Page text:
Tullow far from earning petrodollars for Uganda and EA
Uganda and East Africa may have to wait a little longer for petro-dollars from Uganda’s extensive oil fields as it emerges that major oil production is unlikely to commence until at least 2014/15.
Even then, the plan remains largely fluid as major elements of the programme design are yet to be completed and agreed on with Ugandan authorities.
Current estimates put the potential in Uganda’s Albertine Rift between 1.5 and two billion barrels of oil and just over 800 million barrels of these have been confirmed.
Two operators, Tullow and Heritage Oil, that have been conducting a joint exploration programme in the area, are the custodians of these finds.
Although Tullow had variously mentioned 2010 as a possible date for first oil production, it turns out this will be very limited in scope and targets power production from gas finds in the area and a topping plant for heavy fuel oil.
In private conversations, observers have cast doubt on the viability of Tullow’s pronouncements, pointing out that the company has not announced any practical steps geared towards commercial extraction of Uganda’s crude.
Even if the oil were brought to the surface, given the remote location of the oil fields, it would also require substantial investment in infrastructure, none of which is likely to be in place in the next three to five years.
“Tullow has made it clear that it envisages small-scale first oil production in 2010, first gas production and power and first commercial oil production by late 2011 and major production 2014 and 2015.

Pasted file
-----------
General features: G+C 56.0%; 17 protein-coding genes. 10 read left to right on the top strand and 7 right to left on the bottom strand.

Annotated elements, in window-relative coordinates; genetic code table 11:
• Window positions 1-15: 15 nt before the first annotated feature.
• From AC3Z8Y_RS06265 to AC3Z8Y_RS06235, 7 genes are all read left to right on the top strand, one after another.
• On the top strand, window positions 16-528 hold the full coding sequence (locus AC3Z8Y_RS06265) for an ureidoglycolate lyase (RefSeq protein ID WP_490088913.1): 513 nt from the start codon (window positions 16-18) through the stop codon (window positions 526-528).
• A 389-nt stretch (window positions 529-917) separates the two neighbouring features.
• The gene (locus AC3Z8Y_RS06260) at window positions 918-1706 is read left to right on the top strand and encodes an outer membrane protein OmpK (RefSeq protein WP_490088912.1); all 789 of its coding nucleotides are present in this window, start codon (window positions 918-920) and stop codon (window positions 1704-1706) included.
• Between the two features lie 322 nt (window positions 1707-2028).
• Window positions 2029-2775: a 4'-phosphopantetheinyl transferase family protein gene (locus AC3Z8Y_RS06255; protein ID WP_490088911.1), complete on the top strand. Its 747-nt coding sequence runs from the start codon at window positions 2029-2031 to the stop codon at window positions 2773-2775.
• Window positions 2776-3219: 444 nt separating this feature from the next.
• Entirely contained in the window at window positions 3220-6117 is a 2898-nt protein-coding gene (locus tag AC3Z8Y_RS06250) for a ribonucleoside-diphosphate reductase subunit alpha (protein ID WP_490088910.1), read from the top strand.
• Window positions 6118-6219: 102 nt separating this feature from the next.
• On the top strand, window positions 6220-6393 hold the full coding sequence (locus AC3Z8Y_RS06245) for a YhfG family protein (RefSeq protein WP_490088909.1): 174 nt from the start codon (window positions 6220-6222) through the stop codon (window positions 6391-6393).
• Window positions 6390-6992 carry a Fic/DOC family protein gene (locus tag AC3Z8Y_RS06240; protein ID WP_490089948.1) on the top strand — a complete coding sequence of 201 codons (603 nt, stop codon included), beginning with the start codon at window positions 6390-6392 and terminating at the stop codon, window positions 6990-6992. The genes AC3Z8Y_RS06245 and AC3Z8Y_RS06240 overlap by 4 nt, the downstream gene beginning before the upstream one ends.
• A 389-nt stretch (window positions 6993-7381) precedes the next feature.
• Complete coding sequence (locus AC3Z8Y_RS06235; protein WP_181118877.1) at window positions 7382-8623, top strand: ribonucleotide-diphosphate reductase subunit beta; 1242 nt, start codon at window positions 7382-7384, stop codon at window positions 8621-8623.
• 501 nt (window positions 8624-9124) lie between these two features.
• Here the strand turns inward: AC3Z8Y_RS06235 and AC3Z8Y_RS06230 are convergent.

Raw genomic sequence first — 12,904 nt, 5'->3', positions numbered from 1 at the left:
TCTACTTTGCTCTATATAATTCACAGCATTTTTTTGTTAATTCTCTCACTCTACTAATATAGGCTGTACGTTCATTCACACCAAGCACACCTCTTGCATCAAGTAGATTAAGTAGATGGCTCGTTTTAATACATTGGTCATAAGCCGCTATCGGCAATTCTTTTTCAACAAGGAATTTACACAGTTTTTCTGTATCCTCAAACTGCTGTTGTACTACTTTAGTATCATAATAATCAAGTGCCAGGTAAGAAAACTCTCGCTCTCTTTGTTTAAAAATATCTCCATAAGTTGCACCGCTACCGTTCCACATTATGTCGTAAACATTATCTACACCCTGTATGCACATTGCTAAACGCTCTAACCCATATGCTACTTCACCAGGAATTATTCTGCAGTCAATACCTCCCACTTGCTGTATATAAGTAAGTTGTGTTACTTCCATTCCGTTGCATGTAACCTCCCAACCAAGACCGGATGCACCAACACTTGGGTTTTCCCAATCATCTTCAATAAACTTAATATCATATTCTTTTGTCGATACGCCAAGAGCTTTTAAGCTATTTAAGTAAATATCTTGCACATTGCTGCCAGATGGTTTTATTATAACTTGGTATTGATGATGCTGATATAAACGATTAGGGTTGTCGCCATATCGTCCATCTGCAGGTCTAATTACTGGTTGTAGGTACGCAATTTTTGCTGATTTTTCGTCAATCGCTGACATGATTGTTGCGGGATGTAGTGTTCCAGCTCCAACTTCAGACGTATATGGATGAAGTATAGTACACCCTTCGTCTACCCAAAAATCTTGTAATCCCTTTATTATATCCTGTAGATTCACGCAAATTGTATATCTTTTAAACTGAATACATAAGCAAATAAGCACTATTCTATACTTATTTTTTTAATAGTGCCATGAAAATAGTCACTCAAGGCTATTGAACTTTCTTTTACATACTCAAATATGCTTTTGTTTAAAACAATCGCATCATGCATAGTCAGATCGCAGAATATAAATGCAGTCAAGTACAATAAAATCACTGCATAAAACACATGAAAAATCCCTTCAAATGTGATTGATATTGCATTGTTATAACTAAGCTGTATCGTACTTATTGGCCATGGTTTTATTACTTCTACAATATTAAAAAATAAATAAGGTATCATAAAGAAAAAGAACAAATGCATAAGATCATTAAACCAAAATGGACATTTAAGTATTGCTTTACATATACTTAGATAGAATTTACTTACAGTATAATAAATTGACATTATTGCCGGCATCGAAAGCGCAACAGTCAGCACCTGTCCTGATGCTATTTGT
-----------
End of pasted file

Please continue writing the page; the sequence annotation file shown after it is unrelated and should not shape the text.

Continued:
These plans have not changed and we remain on course to achieve these milestones. However, there is a great deal of infrastructure development and institutional capacity understanding and work to be done in-country with our prospective partners and the government before a full basin-wide development plan can be mutually agreed and the said milestones are achieved,” the company said in response to questions by The EastAfrican.
The company says while details are still to be agreed with the government of Uganda “and our partners, at the moment we are estimating that peak production from the field will be approximately 200,000 barrels of oil a day.”
The EastAfrican has seen documents Tullow has made public before that talk of a hub concept with all fields tied to a common gathering infrastructure and a small refinery in the region of 50,000 barrels per day.
The high-tech refinery is expected to provide enough oil products for Uganda, eastern DR Congo, Southern Sudan and Rwanda while the remaining 150,000 barrels of excess crude oil will be exported through either Mombasa or Dar es Salaam to maximise the value of resource.
“Export could initially be by road and rail. Ultimately, a pipeline will be built,” Tullow says in one of its presentations.
This aspect of the programme is seen as being overly optimistic since none of that infrastructure currently exists on a scale sufficient to support such a programme.
Procrastination within the Ugandan bureaucracy and catfights over stakes in the different opportunities are also seen as a potential factor that could delay implementation.
Already, what should have been a straightforward execution of pre-emptive rights when Heritage sought to exit the fields last December, is still stuck awaiting government approval.
This scenario could become more complicated as Tullow moves to seek approval for plans to farm out its fields to Total and the China National Offshore Oil Company, which is also still stuck in the corridors of power.
“We have progressed well beyond talk and the GoU has received all the required details of the transparent farmdown process and Tullow’s pre-emption of Heritage Uganda.
The proposed partnership with CNOOC and Total will allow the ideal opportunity to align new basin partners capable of delivering a holistic world class development solution for Uganda within the stipulated timeframes, with the ‘best in class’ proven capacity to do so. We anticipate GoU approval in the coming weeks,” the company says.
While there are two possible extraction sites at the moment, Tullow says the initial extraction point will only be decided as part of the approved basin-wide development plan and “the building of appropriate infrastructure (including roads) will be a critical path component of all development planning.”